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-   -   can you recommend good books on pro racing? (http://www.bikeforums.net/professional-cycling-fans/908511-can-you-recommend-good-books-pro-racing.html)

totalnewbie 08-20-13 11:47 AM

can you recommend good books on pro racing?
 
read tim krabbe's "the rider" and really like it. looking for recommendations for other books on pro racing.

I am looking for more readings - not technical manuals or training guides but more of non-fiction that has a strong narrative that will help a layman understand more about the culture of pro racing, could be on how pro teams are organized, how racing strategies are formed, etc. I was interested in Charley Wegelius "Domestique" but could not find that book this part of the world and it's not available in kindle format here. also heard that "Belgian Hammer" could be interesting (but it got mixed reviews on amazon.)

big plus if the books are available in kindle version.

Zinger 08-20-13 01:36 PM

Paul Kimmage's "Rough Ride" is a pretty good '80s account from the perspective of a struggling support rider. No strategy involved in this one though. Just a readable personal account.

mattm 08-20-13 02:04 PM

Dog In a Hat is a great one.

The follow up book isn't as good though.

totalnewbie 08-21-13 12:55 AM

thanks. just bought both and started reading.

Mike F 08-21-13 06:55 AM

Hell on Two Wheels is good also. Story about the RAAM. I loved it. Definatley peaked my interest in the race.

badhat 08-21-13 08:06 AM

this is a bit of a tangent, so forgive me, but if youre interested in accounts of life as a pro, mike creed's new podcast "open mic with mike creed" is really fantastic listening. mike is a newly retired pro whos ridden every level from conti to world tour, has an outspoken personality and enjoyed a long career full of great stories. he does long form interviews with colleagues from vaughters to katie compton to neal rogers and more... they're as insightful as anything i've ever heard about the experience of racing bikes for a living.

busygizmo 08-21-13 09:50 AM

Quote:

Originally Posted by badhat (Post 15983823)
this is a bit of a tangent, so forgive me, but if youre interested in accounts of life as a pro, mike creed's new podcast "open mic with mike creed" is really fantastic listening. mike is a newly retired pro whos ridden every level from conti to world tour, has an outspoken personality and enjoyed a long career full of great stories. he does long form interviews with colleagues from vaughters to katie compton to neal rogers and more... they're as insightful as anything i've ever heard about the experience of racing bikes for a living.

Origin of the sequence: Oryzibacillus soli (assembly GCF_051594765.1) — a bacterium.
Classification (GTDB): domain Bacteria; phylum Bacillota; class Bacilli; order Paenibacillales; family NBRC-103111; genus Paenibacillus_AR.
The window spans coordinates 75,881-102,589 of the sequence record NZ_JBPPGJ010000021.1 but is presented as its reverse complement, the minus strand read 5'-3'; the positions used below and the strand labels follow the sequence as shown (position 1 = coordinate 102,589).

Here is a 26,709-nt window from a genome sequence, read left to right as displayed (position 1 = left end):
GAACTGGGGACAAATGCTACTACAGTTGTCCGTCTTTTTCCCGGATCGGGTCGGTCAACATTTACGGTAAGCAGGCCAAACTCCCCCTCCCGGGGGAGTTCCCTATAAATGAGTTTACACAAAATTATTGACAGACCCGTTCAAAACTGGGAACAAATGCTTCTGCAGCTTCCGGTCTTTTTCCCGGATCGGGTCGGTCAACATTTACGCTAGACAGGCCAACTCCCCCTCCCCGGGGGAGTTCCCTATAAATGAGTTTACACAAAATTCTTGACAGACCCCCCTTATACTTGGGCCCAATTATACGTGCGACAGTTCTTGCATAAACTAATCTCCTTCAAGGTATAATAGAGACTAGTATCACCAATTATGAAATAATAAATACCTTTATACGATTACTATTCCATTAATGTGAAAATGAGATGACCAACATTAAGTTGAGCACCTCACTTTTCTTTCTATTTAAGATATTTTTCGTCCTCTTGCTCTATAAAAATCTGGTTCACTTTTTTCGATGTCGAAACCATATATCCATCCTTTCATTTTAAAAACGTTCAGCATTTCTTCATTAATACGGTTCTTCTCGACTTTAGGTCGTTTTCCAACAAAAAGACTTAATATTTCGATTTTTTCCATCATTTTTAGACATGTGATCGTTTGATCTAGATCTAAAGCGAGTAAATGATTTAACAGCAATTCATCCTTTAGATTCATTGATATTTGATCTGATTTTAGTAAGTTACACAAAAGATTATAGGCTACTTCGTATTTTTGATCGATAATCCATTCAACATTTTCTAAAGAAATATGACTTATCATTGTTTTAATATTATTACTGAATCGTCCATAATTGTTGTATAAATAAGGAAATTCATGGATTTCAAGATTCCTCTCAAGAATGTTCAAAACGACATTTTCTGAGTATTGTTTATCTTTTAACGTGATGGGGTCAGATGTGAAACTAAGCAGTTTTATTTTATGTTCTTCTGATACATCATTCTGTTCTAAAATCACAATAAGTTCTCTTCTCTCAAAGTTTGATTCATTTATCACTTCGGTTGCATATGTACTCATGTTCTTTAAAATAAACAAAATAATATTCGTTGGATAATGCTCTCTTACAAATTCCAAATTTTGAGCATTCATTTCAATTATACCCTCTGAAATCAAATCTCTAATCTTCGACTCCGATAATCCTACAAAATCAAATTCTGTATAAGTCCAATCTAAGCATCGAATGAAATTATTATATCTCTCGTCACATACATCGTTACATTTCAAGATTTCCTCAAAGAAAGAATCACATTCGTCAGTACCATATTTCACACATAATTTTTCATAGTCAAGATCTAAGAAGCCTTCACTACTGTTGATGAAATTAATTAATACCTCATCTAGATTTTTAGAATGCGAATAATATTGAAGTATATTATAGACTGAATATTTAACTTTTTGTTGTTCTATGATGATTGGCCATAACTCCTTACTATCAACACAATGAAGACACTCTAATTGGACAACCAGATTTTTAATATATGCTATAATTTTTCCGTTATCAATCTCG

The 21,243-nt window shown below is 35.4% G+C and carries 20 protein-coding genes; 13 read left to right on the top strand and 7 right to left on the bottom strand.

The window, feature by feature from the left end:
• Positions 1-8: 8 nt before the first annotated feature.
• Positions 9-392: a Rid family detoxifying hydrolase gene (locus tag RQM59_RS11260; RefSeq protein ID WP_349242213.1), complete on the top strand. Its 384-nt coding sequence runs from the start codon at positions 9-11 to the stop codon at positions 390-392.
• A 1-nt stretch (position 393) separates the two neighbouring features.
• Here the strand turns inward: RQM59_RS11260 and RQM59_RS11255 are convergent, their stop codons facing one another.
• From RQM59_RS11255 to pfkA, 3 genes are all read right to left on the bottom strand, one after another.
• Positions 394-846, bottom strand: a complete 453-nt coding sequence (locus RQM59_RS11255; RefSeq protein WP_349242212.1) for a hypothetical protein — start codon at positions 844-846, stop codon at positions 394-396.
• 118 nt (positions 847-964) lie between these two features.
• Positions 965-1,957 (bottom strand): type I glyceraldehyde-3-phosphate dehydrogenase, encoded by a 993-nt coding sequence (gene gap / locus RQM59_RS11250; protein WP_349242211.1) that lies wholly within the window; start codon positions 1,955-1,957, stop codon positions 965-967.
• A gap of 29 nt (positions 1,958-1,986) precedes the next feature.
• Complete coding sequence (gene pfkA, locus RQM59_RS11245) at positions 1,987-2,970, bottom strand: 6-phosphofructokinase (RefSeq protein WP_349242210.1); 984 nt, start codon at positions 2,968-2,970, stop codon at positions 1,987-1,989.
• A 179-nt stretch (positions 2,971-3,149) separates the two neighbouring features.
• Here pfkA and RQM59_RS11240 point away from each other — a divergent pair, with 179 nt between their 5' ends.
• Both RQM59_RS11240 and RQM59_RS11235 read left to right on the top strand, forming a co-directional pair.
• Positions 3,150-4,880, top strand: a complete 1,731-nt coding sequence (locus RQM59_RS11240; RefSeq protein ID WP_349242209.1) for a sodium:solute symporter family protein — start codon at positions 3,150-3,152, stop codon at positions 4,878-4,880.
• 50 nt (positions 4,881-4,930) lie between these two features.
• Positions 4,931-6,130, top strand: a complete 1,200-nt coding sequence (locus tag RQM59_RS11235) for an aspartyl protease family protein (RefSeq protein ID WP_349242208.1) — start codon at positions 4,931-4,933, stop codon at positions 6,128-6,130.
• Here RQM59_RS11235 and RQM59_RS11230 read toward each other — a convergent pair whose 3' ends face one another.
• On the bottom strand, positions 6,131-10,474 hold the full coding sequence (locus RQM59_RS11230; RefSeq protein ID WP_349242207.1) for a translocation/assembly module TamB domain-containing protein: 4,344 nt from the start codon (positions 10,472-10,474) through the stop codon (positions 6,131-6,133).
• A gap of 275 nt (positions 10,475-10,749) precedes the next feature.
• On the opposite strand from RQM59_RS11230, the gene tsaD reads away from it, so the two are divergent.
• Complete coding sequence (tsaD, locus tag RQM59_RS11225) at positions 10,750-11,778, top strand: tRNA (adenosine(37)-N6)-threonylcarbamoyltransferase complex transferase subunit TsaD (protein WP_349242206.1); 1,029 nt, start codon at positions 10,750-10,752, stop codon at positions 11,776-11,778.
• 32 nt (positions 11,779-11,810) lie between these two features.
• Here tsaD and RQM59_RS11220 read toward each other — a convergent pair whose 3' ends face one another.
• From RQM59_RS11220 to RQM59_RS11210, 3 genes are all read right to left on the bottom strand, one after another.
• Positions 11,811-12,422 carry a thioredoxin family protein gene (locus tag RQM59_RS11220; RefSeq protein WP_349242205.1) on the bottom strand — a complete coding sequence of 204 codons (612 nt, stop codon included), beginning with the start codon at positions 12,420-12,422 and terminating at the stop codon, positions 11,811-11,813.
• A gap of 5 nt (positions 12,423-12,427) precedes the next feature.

Thanks fo that. Will give it a listen.

barnabyjames 08-23-13 11:56 PM

Slaying the Badger-About LeMond and Hinaults epic 86 TDF battle
7 Eleven Book

Bandera 08-24-13 06:45 AM

"Domestique: The True Life Ups and Downs of a Tour Pro."

-Charly Wegelius

lotek 09-09-13 10:47 AM

We were young and carefree Laurent Fignon.
Very good book. Being an American and growing up in the Merckx era I was elated when Lemond won his Tdf over Fignon by 8 seconds.
Now after reading the book, I'm much more respectful of Fignon.
Not sure if it was mentioned but Breaking the Chain by Willie Voet is also an excellent book for a look at the
darker side of pro cycling.

Zinger 09-10-13 01:21 AM

Quote:

Originally Posted by lotek (Post 16046860)
We were young and carefree Laurent Fignon.
Very good book. Being an American and growing up in the Merckx era I was elated when Lemond won his Tdf over Fignon by 8 seconds.
Now after reading the book, I'm much more respectful of Fignon.
Not sure if it was mentioned but Breaking the Chain by Willie Voet is also an excellent book for a look at the
darker side of pro cycling.

Thanks for reminding me about that one. I've taken an interest in Fignon lately and think I'll order it.

roadwarrior 09-10-13 05:20 AM

Quote:

Originally Posted by barnabyjames (Post 15993868)
Slaying the Badger-About LeMond and Hinaults epic 86 TDF battle
7 Eleven Book

Both excellent.

La Vie Claire was the best team ever put together. It's a great look (Slaying the Badger) of the inner workings of a top team, and one in turmoil.

Argyle Armada is also good. Even though it looks like a picture book, it's a good read. Great photos. Really good look into a modern cycling team.

Also very good, "A Significant Other" about Victor Hugo Pena. About the 2003 Tour and this was the year that Pena was in yellow because of a snafu in the team time trial. Everyone went nuts because despite being in yellow he still acted as a domestique for Armstrong making the French nuts.
He was once kidnapped just before leaving for the Tour. Interesting look at trying to train in Colombia back in rougher days in that country. Written by Matt Rendell.
rendell also did an excellent book on Pantani.

roadwarrior 09-10-13 05:26 AM

Quote:

Originally Posted by mattm (Post 15981621)
Dog In a Hat is a great one.

The follow up book isn't as good though.

Yeah, that was very good. Great look into "espoir" Euro cycling.

Leinster 09-10-13 07:51 AM

"Kelly" by David Walsh (yes, that David Walsh), a biog of Sean Kelly that was written while the big fella was still active. It doesn't dig too deep into the drugs side (a positive test is brushed aside, and Willy Voet actually came out with the real reason for it years later) but it does tell a lot about the life of a pro cyclist back in the 70s/80s, especially one coming to the continent not speaking a word of the language.

lotek 09-10-13 10:14 AM

I read both of the Pantani biographies
The Death of Marco Pantani by Matt Rendell
and Man on the Run – the Life and Death of Marco Pantani by Manuela Ronchi.